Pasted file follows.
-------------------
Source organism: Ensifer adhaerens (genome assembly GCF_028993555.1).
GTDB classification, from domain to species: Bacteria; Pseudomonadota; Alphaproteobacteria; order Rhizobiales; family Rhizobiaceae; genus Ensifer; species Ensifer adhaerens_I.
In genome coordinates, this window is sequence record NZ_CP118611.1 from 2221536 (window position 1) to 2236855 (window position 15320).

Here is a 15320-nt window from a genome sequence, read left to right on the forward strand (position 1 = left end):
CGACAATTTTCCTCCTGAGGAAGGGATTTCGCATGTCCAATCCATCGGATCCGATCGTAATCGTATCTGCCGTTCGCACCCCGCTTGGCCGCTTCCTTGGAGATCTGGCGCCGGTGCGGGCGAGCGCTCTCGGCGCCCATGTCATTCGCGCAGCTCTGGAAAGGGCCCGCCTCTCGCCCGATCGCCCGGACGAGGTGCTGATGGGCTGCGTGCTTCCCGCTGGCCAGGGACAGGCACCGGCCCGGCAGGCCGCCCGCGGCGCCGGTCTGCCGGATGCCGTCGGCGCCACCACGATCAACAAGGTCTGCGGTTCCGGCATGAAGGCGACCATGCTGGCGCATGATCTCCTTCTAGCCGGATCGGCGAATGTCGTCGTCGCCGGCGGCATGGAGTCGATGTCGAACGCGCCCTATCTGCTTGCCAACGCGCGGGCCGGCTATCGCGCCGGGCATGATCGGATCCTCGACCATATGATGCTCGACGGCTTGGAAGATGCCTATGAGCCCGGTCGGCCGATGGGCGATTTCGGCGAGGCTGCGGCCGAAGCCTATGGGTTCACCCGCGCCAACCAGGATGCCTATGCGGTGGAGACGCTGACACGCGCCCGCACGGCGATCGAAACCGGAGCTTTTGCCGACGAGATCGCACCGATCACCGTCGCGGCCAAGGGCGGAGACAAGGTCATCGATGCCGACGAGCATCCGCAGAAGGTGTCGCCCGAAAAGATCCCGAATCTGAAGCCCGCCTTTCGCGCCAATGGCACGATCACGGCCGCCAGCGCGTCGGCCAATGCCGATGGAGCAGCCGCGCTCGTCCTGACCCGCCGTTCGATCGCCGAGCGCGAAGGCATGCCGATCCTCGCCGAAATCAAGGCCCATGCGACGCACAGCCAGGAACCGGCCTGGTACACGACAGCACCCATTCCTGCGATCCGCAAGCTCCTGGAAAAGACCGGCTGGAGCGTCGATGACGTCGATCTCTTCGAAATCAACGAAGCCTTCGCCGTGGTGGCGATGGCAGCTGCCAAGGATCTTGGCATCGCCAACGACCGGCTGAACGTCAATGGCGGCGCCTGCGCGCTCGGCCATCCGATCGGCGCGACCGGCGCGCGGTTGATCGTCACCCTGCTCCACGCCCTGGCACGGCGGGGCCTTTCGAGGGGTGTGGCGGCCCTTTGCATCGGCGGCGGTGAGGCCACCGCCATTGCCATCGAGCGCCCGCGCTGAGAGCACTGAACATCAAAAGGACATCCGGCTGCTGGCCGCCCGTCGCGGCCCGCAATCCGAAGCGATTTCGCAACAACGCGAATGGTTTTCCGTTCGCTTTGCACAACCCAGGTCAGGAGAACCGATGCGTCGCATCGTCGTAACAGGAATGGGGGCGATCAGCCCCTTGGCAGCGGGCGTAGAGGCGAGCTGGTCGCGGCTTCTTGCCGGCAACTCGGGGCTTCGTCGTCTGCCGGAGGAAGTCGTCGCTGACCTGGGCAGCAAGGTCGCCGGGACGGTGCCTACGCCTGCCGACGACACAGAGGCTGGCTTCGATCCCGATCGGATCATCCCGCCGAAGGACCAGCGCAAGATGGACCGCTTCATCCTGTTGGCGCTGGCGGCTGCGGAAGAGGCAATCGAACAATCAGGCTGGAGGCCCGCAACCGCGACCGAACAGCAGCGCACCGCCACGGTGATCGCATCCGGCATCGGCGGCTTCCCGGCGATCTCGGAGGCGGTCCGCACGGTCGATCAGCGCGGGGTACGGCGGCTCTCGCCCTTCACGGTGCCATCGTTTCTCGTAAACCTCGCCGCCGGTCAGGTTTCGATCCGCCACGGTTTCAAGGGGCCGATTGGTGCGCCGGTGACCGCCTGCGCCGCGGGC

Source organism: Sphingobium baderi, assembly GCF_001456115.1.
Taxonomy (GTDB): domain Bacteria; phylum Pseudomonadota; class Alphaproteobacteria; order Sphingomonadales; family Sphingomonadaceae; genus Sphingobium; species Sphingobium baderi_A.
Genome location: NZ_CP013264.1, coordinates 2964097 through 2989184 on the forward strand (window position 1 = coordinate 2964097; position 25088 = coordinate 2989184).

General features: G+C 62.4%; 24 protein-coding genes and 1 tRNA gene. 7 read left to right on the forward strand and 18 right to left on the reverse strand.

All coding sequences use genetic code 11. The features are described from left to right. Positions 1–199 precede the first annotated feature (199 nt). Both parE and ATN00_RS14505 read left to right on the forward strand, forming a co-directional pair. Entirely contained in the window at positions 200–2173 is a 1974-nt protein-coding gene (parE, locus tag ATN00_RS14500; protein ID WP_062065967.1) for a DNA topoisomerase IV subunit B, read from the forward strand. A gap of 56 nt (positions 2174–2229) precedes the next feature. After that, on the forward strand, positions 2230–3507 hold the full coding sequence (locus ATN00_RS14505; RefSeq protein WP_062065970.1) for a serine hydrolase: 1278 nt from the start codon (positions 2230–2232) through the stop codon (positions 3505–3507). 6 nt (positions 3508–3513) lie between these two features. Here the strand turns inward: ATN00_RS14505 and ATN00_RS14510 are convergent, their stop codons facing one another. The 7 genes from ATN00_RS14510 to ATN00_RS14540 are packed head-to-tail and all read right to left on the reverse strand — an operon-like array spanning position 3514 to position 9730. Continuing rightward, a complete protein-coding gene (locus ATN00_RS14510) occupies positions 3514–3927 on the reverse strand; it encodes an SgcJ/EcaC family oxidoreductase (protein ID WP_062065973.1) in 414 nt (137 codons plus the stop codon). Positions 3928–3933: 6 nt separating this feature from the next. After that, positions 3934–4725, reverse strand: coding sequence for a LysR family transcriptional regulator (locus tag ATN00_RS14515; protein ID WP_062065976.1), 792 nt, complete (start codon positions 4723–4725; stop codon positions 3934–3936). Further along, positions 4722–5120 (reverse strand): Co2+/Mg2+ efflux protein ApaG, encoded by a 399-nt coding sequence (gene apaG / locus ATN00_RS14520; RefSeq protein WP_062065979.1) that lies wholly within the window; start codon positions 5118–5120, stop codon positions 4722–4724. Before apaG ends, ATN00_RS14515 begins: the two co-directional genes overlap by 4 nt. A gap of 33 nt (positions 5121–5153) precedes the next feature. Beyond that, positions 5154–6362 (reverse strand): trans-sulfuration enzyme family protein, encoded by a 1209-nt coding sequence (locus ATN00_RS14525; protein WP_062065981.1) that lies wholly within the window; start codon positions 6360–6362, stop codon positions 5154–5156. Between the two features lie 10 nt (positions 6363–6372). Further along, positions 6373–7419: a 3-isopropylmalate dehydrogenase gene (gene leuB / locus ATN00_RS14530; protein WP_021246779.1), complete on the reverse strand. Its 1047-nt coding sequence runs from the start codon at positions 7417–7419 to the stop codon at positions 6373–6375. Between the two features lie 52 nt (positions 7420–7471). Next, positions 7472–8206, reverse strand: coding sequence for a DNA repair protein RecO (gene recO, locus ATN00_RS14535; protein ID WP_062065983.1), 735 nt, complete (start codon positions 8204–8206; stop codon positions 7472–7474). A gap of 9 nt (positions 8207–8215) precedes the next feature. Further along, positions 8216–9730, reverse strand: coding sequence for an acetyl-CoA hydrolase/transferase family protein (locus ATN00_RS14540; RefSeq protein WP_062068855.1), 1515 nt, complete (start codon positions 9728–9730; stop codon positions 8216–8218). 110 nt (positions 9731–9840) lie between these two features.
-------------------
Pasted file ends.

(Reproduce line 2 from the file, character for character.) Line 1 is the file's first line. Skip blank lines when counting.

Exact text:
GTDB classification, from domain to species: Bacteria; Pseudomonadota; Alphaproteobacteria; order Rhizobiales; family Rhizobiaceae; genus Ensifer; species Ensifer adhaerens_I.